After forcing myself out of bed, I had a shower, got dressed, combed my beard and pulled on my “March for Jobs” tshirt. I also did a few cheeky vocal excercises, for the demonstration later that day. I seem to have become cheif chant leader, a role I totally enjoy as I get to prance about and pretend I’m lead vocalist for my favourite poppunk hardcore band – Set Your Goals.

We all assembled at the cathedral steps, and the marchers greeted each other with the usual ironic “Good Morning  Jobseekers”. The demo began and we marched through the city centre; we were joined by Socialist Party councillor and former Coventry MP Dave Nellist who did the first leg of the march in Jarrow and has been a long time fighter for youth and
working class people. The march stopped off in the precinct in Coventry where Dave spoke through the rather large loud speaker I was carrying, it was so big that i kept it on number 2 on the volume dial – I dare not even turn it all the way up to eleven!

Dave spoke about the growing unemployment figures and the fact that the main three parties are putting the blame of the economic crisis on the heads of working people. After he spoke, there was a loud cheer from the bystanders who had stopped shopping to listen to us. I then burst into the chant “Brrrrring back ema, take it out the banker’s pay” and we carried on through the city centre. My personal favourite chant is “Banks get bailed out – WE GET SOLD OUT!”. We then marched to the Methodist Central Hall where we had a packed public meeting, with plenty of words of support from trade unionists and a brilliant speech from Youth Fight for Jobs organiser Sarah Wrack, who has, along with the other national organisers, been instrumental in organising the march from London. Dave Nellist even sang an excerpt from a song about the original Jarrow March, it brought a tear to my eye, but that may be because of stiffled giggles!! Among the fantastic speakers, we heard from former socialist councillor Rob Windsor about the housing crisis in Coventry.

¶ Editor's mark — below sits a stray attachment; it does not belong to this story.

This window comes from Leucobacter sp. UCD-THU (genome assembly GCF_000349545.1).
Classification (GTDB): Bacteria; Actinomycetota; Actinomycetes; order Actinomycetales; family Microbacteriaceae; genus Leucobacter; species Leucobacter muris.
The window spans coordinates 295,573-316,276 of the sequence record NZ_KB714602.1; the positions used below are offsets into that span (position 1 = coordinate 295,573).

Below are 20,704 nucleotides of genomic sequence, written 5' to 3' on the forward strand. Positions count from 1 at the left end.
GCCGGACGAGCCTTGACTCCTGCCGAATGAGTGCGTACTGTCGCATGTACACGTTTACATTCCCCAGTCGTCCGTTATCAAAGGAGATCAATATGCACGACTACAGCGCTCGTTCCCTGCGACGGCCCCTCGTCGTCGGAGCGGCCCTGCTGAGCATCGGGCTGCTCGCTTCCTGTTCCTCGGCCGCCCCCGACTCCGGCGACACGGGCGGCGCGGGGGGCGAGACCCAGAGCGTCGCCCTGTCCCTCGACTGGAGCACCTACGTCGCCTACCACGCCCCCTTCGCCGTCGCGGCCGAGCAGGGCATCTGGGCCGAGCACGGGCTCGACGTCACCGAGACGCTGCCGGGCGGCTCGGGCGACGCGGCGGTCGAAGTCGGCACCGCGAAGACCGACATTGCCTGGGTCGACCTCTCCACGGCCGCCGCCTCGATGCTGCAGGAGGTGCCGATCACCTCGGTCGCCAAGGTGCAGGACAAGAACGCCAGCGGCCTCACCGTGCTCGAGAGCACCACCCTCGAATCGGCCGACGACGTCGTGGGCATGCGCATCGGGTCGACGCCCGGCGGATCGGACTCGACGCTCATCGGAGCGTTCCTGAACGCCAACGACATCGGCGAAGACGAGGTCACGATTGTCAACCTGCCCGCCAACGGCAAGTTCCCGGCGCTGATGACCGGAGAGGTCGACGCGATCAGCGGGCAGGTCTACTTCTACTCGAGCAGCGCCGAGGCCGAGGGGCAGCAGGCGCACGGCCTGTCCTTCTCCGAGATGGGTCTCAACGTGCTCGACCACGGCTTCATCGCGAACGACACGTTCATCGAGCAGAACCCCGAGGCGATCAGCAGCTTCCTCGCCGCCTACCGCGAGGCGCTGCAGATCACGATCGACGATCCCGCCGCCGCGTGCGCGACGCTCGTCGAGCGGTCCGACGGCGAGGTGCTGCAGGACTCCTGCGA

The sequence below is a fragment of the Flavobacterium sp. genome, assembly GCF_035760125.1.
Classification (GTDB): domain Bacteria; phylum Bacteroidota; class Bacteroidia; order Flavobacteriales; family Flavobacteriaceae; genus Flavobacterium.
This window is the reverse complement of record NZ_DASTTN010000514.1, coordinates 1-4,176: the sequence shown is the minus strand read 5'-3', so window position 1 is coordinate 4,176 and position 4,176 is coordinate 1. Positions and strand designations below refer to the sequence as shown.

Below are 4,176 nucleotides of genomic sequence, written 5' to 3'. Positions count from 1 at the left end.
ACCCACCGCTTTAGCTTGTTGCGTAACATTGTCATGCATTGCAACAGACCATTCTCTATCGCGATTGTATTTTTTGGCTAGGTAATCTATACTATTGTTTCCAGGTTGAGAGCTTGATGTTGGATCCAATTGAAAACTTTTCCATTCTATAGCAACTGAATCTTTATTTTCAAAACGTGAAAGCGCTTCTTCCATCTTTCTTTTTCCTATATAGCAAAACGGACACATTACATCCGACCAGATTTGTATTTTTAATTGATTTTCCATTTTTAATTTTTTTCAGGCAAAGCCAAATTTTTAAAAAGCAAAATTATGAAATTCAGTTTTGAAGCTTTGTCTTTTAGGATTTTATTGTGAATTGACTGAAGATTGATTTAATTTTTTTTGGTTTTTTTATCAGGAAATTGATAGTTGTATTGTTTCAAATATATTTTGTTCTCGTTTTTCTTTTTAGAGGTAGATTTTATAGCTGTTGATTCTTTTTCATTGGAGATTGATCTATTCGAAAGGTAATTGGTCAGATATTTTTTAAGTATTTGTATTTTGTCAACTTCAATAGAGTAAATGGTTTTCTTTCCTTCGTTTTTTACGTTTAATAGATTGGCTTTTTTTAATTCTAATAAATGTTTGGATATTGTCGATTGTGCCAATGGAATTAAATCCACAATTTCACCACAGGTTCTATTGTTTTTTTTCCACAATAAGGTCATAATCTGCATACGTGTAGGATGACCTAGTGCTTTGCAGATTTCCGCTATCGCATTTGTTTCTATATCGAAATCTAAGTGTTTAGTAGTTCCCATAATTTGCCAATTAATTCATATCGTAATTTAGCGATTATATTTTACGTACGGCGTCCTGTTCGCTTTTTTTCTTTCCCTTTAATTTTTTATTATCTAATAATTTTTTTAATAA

Tweets from the meeting:

  • Crammed mtg of #jarrowmarch11 +Socialist Party in Cov after brilliant if brisk demo thru city. Ben Sprung of
    #FBU just brought #solidarity
  • Turn the world upside down says @davenellist quoting levellers at #jarrowmarch11 mtg inviting all to #Socialism2011 for ideas to #fightback
  • #PCS trade unionist now giving greetings, thanking #jarrowmarch marchers for their effort and flagging up #n30 for next step of #fightback
  • Jane Nellist, Coventry TUC and NUT teachers union speaking now about privilege to join with #jarrowmarch11 + why young ppl need trade unions
  • Jane from NUT also calling for #solidarity for #n30 – don’t make public sector workers work til they drop- give young ppl a job and a future
  • Housing Benefit worker giving #solidarity to #jarrowmarch11 esp demand for house building and renovating
    programme to create jobs+homes#n30
  • #jarrowmarch11 shows that youth unemployment is not down to individuals being lazy but government cuts-EMA, fees trebled and huge job cuts
  • #jarrowmarch11 speaker points out ave of 7 job seekers for each vacancy but up to 84 in Merthyr. We want